March 20, 2020
The gaps in health and quality of life for young people with Autism Spectrum Disorder (ASD) and/or intellectual / developmental disabilities (I/DD) are well-documented. One especially notable gap that impacts both physical health and quality of life is in the area of outdoor recreation. Those outdoor recreation activities that involve the most physical exercise include biking, hiking, running, canoeing/kayaking, horseback riding, and skiing.
Of the different possible outdoor activities to promote physical fitness, hiking is perhaps the most versatile and the most accessible to people with I/DD. Hiking is a natural extension of walking. It is one of the first skills we acquire, one of the most essential activities of daily life, and one of the few forms of recreation that requires no equipment. It can grow into a vigorous, all-day hike up and down a mountain, or into a multi-day trek. Except perhaps for the most densely populated urban areas, there are almost always trails nearby; even then, urban hikes that meander across a city are becoming increasingly popular.
One reason to focus on hiking is because other outdoor recreation activities that promote physical fitness present other challenges. For example, biking draws upon additional physical and cognitive skills. Activities like skiing and horseback riding require specialized facilities that are not always easily accessible, especially for underserved groups, and even more so for those in urban areas. All of these activities also raise other important safety concerns for people with I/DD. While none of these are insurmountable, they nonetheless represent significant barriers, especially to families already struggling just to get by. But to hike, you just need good shoes and a place to walk, and there is almost always a park within an easy drive by car or bus. This makes it very reasonable to build hikes into a weekly fitness routine.
Getting ready to hike at CheslenWe envision programs to promote weekly hikes among people with I/DD as a three-legged stool: carefully curated trails, effective teaching practices, and programs to provide support. We begin by focusing on the first leg: how to create an inventory of local trails that offer progressive access towards adventure - i.e., hikes of gradually greater length and difficulty (summarized here). Later, we describe teaching practices that help to build a functional hiking routine, and finally programs to track the progress and share the success these young people have achieved. All of these depend, however, on an understanding of the characteristics commonly seen in people with I/DD, and how these might shape the trail systems, practices, and programs required. These are captured in a set of sample guidelines, matched with a detailed trail inventory for the Kennett Square region. Links to more detailed descriptions, and definitions of key terms, are offered below.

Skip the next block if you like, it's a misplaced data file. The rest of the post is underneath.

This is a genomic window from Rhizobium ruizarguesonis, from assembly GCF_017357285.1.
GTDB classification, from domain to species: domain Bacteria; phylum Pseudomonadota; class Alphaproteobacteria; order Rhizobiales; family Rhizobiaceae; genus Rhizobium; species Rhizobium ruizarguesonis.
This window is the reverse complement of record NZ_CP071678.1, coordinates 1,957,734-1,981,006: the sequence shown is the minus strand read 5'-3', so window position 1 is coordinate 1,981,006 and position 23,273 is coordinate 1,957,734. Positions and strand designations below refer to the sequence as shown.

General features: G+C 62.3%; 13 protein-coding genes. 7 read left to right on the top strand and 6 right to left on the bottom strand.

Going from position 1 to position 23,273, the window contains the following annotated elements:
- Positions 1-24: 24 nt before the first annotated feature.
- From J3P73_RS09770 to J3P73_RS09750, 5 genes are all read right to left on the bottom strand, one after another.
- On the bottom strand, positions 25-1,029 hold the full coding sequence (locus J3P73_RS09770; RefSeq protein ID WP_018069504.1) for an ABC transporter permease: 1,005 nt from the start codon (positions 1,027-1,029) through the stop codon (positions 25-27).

What is possible? Hiking is now an essential part of Margot's own fitness. She enjoys 60-90 minute hikes, 2-3 times per week. She hikes with us, with other caregivers, and now with school staff. It has preserved our sanity during the COVID pandemic: she has hiked once or twice a day, 1 1/2 or 2 miles at a time, and now even helps us to clear debris from trails we help to manage. We are looking forward to adding hiking to our repertoire of activities for our summer vacations, giving us even more options to break up long drives, and preserve a daily routine once we reach our destination. We are also looking forward to becoming even more adventurous, testing Margot on half-day excursions on even more varied terrain. And we are especially eager to pilot a program with schools and other community partners in our region, to introduce others like Margot to the wonders of hiking.
Key characteristics of hikers with I/DD
Hiking can present special challenges to people with I/DD. Matching their needs and preferences to different kinds of trails can help hiking planners and partners to find the perfect hike.
How can I find trails now?
How many trails appropriate for a beginning hiker are within an easy drive? A detailed inventory of hikes in our own region reveals just how overwhelming these choices are for beginner hikers.
Existing trail ratings systems
While the criteria and the costs of creating accessible trails are very well understood, the criteria and costs for creating other trails of varying levels of difficulty are much less certain.
Progressive access uses data to guide planners in selecting hikes over multiple stages, carefully calibrated to gradually build the capabilities of hikers to take on more and more challenging trails.
Building a hiking community!
Imagine a community of hikers from local partners (like schools, churches, fitness clubs), and the potential to create new social connections, and to build a regional trail inventory together!
Evidenced-based practices for hikers
Core EBPs identified as effective for teaching other skills or preventing problems in people with ASD can be readily adapted to building hiking skills and endurance for those with I/DD.
Building a regional trail inventory
Applying progressive access to the inventory of trails in our region reveals the many different options available for hikers at each stage, and how a community of hikers can fill in gaps in the data.
Some definitions here will help to facilitate the more detailed discussions which follow.
In general, our focus here is on short hikes, or a walk of 30 to 90 minutes, for a half mile and up to 3 miles, in a natural setting. These short hikes require relatively less planning, making it more realistic to plan and to complete such hikes weekly, if not several times each week. Unless designated as a loop, hikes here are presumed to be out and back, requiring the hiker to retrace their route.